Lembram-se de Abril passado "for at least the next couple months every organisation in the world is a startup"? Quando o mundo muda é perigoso manter o pensamento que gerou o sucesso no mundo anterior. Há anos que escrevi esta série "Parte VI – Zapatero e os outros".
"Firms that apply planning strategies (i.e., elements of causal behavioral logic) with a focus on accurate predictions and analysis of changing situations tend to outperform those that do not. With its emphasis on actions guided by predefined goals, causation helps firms to efficiently manage scarce resources that are of particular importance for firms operating in emerging market contexts.
Yet, in emerging markets during adverse economic conditions, which are, by nature, extremely turbulent and uncertain environments, formal planning activities fail to produce the desired results. The future stops being predictable enough for forward‐looking analyses, and the conventional strategic and marketing analytical tools fail to provide a robust basis for an effective decision‐making process. As such, in the crisis context, prior plans become largely obsolete and ineffective. Following them leads to SMEs' incapacity to adapt and be flexible in the fast‐changing environment; indeed, in extreme cases, the firms might be better off abandoning any pre‐planned actions altogether, as implementing them are unlikely to lead to an improvement of the situation. This negative effect of crisis on causation's effectiveness gets even more pronounced in the sample of firms that are particularly affected by a macro‐level crisis, which shrinks their resource base while also preventing acquiring the resources in the market. In other words, a severe level of crisis impact on a particular firm might deprive it of the resources needed to implement the pre‐planned activities, thus eliminating the possibility of a positive performance pay‐off from causation.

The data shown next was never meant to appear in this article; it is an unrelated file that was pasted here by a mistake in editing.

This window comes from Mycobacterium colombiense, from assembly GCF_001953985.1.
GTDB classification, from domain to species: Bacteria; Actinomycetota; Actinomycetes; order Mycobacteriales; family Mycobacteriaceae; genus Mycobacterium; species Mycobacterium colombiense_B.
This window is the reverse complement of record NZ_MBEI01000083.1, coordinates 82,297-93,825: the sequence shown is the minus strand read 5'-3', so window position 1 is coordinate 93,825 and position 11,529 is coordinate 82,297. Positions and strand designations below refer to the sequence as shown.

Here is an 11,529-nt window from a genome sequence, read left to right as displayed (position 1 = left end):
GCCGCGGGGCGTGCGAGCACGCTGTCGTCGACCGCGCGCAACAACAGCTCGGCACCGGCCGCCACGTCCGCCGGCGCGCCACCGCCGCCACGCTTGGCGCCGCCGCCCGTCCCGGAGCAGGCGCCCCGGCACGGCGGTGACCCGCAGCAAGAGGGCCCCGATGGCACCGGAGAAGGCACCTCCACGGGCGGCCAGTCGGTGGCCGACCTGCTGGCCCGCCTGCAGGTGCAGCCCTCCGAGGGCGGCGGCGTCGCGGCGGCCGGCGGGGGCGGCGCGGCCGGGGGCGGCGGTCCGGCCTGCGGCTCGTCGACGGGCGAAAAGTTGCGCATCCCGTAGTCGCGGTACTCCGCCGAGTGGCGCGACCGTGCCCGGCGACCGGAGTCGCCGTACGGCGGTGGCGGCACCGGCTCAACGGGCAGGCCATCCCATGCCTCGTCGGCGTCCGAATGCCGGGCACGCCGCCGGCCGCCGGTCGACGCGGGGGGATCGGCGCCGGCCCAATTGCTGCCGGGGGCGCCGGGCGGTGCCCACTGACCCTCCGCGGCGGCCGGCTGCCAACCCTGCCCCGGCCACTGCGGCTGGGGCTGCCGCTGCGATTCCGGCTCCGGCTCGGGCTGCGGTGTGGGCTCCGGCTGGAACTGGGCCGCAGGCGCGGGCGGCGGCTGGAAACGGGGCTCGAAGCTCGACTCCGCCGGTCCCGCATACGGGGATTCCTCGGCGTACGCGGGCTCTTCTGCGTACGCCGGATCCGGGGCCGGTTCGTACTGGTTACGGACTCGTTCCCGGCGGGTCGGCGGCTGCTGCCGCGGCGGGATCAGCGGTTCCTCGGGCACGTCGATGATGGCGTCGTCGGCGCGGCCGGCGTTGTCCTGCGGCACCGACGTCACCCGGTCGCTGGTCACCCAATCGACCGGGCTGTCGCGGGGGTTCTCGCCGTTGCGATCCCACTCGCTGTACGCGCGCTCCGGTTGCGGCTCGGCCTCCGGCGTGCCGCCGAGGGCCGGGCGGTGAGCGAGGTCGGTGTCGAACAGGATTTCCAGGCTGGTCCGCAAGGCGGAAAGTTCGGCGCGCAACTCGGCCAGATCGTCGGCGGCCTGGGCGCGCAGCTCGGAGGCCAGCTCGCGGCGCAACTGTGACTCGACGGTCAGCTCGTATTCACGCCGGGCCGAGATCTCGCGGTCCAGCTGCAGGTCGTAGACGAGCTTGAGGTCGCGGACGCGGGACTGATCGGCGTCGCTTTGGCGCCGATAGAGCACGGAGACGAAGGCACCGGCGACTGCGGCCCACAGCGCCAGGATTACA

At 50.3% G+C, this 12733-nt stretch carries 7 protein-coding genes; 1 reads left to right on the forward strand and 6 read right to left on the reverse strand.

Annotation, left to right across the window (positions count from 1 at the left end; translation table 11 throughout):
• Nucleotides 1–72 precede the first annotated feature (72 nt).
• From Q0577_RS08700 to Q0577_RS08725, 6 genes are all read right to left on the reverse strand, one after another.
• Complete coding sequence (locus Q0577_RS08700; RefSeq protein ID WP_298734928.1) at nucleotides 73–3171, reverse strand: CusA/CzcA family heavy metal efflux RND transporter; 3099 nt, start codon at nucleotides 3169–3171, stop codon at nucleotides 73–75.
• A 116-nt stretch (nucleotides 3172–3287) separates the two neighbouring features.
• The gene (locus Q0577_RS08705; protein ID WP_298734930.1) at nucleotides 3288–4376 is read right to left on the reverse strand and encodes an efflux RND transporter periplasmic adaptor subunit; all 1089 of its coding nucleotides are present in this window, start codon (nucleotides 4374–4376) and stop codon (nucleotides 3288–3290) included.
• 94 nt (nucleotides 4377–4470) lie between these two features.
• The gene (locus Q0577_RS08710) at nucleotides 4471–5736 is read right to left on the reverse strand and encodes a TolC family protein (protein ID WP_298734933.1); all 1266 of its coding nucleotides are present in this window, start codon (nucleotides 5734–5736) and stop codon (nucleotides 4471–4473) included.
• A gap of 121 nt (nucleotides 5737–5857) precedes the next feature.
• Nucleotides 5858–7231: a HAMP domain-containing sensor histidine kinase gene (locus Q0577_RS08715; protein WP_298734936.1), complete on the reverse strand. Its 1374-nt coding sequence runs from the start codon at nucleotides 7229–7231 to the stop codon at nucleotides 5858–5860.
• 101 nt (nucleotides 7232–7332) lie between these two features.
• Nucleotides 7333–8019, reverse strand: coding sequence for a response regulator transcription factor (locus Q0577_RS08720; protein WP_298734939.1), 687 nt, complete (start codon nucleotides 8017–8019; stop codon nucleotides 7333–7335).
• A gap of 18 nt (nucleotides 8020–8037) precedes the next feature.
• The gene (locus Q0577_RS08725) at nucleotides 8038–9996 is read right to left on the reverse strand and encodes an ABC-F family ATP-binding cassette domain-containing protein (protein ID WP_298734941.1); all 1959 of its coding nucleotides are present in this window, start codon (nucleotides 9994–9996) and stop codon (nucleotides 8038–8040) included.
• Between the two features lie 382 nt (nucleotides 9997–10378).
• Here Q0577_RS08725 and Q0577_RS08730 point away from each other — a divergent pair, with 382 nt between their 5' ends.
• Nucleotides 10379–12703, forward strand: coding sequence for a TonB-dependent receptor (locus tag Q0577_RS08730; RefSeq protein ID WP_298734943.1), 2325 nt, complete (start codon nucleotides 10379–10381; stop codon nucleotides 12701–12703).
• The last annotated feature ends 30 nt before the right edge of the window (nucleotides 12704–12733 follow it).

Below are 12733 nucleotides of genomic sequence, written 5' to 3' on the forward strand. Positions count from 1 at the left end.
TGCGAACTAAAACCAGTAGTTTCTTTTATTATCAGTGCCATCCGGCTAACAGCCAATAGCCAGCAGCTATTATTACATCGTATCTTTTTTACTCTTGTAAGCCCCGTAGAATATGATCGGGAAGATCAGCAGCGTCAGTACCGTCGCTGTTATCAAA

Moreover, the organizational crisis reduces the scope of possible actions that get into the plans because of the threat‐rigidity reaction. That is, the quality of the causation‐based planning is likely to suffer for the SMEs affected by a crisis in an emerging market. In particular, a crisis limits the decision‐makers' ability to conceive of actions that are different from traditional ones, constraining the scope of analyzed alternatives to only familiar solutions. Firms become strategically “rigid,” choosing to perpetuate established routines and leverage existing competencies, even though they are likely to turn obsolete, leading to the firm‐level crisis in the first place. Thus, in the contexts of major crises, planning‐based logic leads to rigidity that blinds the decision‐makers to emerging opportunities and unexpected courses of action; it inhibits the flexibility and adaptability that are of particular importance for SMEs while they help to eliminate their deficiencies in the midst of crisis.
The effectual behavioral logic, [Moi ici: Recordar "The effectual Logic" que traduzo na minha linguagem mais colorida como "fuçar" e na "A vantagem da ignorância" ] on the other hand, imposes losses on a firm in emerging market contexts under low crisis (when planning seems to be a preferable strategy), yet becomes a driver of performance in situations characterized by high levels of crisis. With respect to performance variability in an emerging market, effectuation acts as a “booster” in low‐crisis conditions yet stabilizes the performance in high‐crisis times."